By: Keaton Fletcher
Members of the Work Science Center Advisory Council, Tara Behrend and David Blustein, recently published a groundbreaking study, led by Alexander Glosenberg, in the Journal of Vocational Behavior exploring the fit between individuals’ vocational interests and their current careers across the globe. Vocational interests are essentially common aspects of jobs or careers that may be particularly attractive to individuals. One model, RIASEC (Holland, 1997), breaks these potential interests into Realistic (preference for hands-on tasks), Investigative (preference for scientific inquiry), Artistic (preference for ambiguity), Social (preference for interpersonal interactions), Enterprising (preference for business-oriented activities), and Conventional (preference for data manipulation). A second model, the Octant model (Tracey, 2002), has a similar, though more nuanced break down of vocational interests that is not entirely different from RIASEC. Taken together, these models suggest interests may vary along two dimensions, a preference for data versus ideas and a preference for things versus people. Glosenberg and colleagues used these two models and their combined understanding to explore the nature of vocational interests and person-vocation fit.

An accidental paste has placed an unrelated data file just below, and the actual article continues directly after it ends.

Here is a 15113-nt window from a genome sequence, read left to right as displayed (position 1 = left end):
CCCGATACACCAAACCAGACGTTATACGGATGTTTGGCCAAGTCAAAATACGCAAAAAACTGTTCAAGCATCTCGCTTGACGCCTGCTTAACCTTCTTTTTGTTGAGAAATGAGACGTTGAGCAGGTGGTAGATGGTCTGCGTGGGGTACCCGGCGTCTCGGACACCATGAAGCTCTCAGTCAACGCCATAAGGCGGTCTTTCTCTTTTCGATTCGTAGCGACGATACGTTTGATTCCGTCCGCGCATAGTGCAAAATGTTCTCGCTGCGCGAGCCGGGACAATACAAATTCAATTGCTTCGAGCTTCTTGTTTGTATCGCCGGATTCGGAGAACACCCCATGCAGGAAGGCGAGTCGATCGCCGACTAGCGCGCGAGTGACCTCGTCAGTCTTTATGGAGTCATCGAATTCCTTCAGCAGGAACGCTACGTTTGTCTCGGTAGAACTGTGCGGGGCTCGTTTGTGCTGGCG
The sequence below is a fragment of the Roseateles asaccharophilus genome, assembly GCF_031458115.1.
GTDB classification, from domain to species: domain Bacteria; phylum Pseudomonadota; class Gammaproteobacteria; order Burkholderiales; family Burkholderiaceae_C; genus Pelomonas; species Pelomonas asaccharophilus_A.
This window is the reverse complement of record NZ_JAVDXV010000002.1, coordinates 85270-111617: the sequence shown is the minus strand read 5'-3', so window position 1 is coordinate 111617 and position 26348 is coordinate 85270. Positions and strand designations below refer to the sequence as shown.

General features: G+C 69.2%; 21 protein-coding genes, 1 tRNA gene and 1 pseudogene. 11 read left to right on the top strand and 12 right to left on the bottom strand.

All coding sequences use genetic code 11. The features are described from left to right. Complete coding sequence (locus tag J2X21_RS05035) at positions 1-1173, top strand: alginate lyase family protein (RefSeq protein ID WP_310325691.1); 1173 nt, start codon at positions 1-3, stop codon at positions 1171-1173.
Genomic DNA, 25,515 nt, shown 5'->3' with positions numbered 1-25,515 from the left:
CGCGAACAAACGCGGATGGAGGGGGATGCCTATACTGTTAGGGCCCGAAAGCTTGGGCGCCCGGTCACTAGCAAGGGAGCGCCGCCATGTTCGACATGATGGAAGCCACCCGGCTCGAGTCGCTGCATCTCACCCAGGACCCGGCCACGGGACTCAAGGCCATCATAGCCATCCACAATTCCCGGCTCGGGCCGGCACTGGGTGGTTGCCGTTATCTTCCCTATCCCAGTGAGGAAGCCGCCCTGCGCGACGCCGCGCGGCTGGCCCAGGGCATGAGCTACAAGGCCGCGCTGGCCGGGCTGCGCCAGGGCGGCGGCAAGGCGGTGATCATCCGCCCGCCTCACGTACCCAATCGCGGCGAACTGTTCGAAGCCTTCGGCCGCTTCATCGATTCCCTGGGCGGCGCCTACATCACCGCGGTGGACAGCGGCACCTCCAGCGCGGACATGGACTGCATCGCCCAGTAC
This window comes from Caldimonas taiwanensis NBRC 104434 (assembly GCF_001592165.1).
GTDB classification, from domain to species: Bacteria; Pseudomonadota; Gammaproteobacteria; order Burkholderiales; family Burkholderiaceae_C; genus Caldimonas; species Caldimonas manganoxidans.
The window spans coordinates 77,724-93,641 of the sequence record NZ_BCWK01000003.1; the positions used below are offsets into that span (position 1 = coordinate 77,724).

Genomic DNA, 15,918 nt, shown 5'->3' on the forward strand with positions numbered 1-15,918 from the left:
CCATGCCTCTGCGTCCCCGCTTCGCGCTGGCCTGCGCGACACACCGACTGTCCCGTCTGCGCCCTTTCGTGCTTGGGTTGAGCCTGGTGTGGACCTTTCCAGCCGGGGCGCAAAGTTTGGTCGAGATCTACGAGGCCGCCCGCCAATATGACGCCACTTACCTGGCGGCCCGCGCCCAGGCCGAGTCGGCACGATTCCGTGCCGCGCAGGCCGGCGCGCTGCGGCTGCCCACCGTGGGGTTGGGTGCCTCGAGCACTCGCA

Using a final sample of over 63,000 employed individuals from 74 countries/territories, the authors found individuals with higher levels of education are more likely to have a career that fits their vocational interests. This is even more so the case in countries highly individualistic countries and countries with high levels of economic development. Further, the authors found that one of the main models of vocational interests may not hold up as well in less economically developed countries, potentially because work focusing on data and ideas is not as accessible as it is in developed countries.